And throughout this season of 17 goals, 24 assists, and 107 shots on net, Zajac only has sixteen penalty minutes; he still averages over 19 minutes per game with over two-and-a-half minutes per game on the PP and the PK, and he has been great on draws with a winning percentage just below 58% out of 1,258 faceoffs taken. Just as Zajac has been for most of his career.

Even his 5-on-5 on-ice rate stats are not at all bad despite how this season has went for the team. Just check Natural Stat Trick for the Devils forwards. His CF% (Corsi, or shot attempts, for percentage) is above 48%, which is one of the better percentages on this Devils team at forward; and his SF% (shots for percentage) is above 50%, which is a good thing. His relative on-ice rate stats in 5-on-5 are positive, which means when Zajac steps on the ice, the run of play is more favorable for the Devils. That suggests Zajac has been helpful - which he has been throughout his long career with the Devils. And if you are down with Goals Above Replacement, Evolving-Hockey has Zajac at +5.2 with positive GAR values in all categories (even strength, power play, shorthanded, and penalties). It is more evidence of how Zajac can contribute even if it is not easily visible.

I think the lack of a “wow” factor is why I do not think Zajac gets as much respect as he probably deserves. There is not an easily seen skill that Zajac is really good at that gets people hyped. Zajac’s game is about doing a lot of things well, not necessarily spectacularly. The closest Zajac has come to an individual award was coming sixth for the Selke back in 2009-10 as per Hockey-Reference. Several of the names I mentioned at the beginning of the post were either a part of a team that tasted success for the first time or went all the way to the Cup. Zajac was a part of that Stanley Cup Finals run in 2012, but that was the peak of that. And it does not help that Zajac has one of the highest salaries on the team as per CapFriendly. Rightly or wrongly, the expectation is that to be a top center, Zajac needed to produce and contribute more than just what he has consistently done. Zajac is high up on the all-time list in games played, goals, assists, and points in franchise history as a function of doing well for a while. It has worked. But I can see why some may not have the love for Zajac as they may have for a Brylin or a Madden or a MacLean or a Verbeek or a Lemieux (Claude, of course).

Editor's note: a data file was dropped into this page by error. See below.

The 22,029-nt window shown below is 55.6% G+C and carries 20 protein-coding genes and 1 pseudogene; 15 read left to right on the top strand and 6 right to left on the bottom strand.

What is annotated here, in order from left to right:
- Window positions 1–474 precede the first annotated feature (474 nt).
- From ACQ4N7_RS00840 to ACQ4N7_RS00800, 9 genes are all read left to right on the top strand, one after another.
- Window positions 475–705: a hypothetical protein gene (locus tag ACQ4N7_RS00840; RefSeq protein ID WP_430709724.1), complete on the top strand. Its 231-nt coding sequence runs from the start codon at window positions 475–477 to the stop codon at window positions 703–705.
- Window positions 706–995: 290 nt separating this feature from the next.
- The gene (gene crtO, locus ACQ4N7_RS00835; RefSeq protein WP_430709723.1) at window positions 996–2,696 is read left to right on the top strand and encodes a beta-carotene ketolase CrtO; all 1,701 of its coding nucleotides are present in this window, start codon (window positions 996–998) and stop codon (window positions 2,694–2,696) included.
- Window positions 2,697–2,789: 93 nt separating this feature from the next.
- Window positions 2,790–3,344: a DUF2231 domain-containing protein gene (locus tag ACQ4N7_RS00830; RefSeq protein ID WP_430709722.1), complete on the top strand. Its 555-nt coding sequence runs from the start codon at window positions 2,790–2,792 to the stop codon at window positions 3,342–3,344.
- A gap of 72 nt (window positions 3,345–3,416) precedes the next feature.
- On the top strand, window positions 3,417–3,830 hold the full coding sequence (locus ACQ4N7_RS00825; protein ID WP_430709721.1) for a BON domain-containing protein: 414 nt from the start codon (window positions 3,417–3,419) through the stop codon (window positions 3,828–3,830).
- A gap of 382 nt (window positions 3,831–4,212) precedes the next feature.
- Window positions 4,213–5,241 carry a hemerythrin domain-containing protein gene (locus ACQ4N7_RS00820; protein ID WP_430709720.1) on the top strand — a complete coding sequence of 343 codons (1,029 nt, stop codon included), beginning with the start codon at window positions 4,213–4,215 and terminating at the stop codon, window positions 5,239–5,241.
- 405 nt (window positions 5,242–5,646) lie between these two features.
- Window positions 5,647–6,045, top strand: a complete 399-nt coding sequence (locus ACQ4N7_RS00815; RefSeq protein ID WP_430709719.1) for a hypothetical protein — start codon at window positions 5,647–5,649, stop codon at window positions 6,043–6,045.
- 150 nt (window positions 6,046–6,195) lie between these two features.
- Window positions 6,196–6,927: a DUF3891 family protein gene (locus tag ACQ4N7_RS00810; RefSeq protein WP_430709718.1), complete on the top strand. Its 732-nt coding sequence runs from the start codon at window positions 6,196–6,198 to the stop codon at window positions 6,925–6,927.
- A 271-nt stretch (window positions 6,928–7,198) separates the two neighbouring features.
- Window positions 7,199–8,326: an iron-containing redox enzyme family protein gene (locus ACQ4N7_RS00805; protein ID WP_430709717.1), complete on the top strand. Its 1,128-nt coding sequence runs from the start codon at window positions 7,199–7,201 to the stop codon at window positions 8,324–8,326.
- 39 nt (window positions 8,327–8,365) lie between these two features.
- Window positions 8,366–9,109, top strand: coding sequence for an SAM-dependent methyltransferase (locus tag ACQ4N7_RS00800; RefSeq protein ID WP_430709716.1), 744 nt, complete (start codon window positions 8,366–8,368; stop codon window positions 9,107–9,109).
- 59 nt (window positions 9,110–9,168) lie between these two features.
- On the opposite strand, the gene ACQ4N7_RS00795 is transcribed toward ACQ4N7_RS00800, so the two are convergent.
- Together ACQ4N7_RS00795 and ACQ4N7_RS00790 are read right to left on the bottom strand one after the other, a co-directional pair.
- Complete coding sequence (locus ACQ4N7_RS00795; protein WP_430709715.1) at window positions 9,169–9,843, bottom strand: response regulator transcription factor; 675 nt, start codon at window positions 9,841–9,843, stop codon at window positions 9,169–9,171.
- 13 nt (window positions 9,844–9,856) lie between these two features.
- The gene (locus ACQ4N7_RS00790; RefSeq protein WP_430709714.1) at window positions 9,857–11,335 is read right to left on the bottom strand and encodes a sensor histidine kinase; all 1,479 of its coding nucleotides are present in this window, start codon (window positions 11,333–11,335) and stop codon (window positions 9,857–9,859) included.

I have made the point throughout the 2018-19 regular season that the roster is pretty much Ray Shero’s roster. Shero has either re-signed, signed, and/or acquired all of the players on the books except for three players. The first is Cory Schneider, who has salvaged his reputation somewhat in the last few weeks. After months of “he’s done,” there is some hope that he is not and that he can hang on as the organization sees if Mackenzie Blackwood can take over in the future. The second is Andy Greene, who has continued to be one of the most utilized defensemen on the team despite not being the boss he was four to six seasons ago. Replacing him will be crucial and, so far, there is no apparent heir to his role. (Will Butcher is not it...yet.) Third is Zajac - who has just kept on keeping on for another season. In a season marred by bad goaltending, terrible road performances, and injuries for the last six weeks, Zajac turning in one of his usual pretty-good seasons is welcomed.

Similar to Greene, the Devils do not really have anyone better to take the role that Zajac serves other than Nico Hischier. Which is great, but teams need at least four centers. The depth runs Hischier, Zajac, and question marks. The team has tried Pavel Zacha, Marcus Johansson, and Blake Coleman at center to little avail. There is not a lot of reason to believe Brett Seney or Michael McLeod (yet) can take on a significant role on the team, much less at center. The good news is that, unlike Greene, Zajac continues to be contributor so the Devils have a little time to figure it out. Zajac has two more seasons left on his contract and he will be 36 when it ends in 2021. There is a concern he will decline in the next two seasons due to age. That would hurt a team that showed this season that they really do need more talent at forward, so Shero should not wait a while to get another center to play in most or all situations.

But, for now, it’s so far, so good, and so Zajac remains as a cornerstone of the Devils. He has compiled appearances and points to legitimately be one of the highest-scoring and longest-serving Devils in franchise history. He has served well on primary and secondary scoring lines. Zajac has been a mainstay on the penalty kill and the power play. He is not flashy but he is one of those players that really helps out a team in multiple ways. He should get his due one day. I hope to see him on the Ring of Honor - and anyone else soon, it’s still just Dr. John McMullen up there - one day. Until then, he will still be one of the important forwards the team is built around beyond the big stars of Hall and Hischier. And he is still healthy so it is his time to shine.

Considering his entire career with the Devils, how do you regard Zajac in the history of this franchise? Do you think he is worthy of recognition after his career ends? If not, what does he need to accomplish? How do you think this season will end for Zajac? Please leave your answers and other thoughts about Zajac in the comments. Thank you for reading.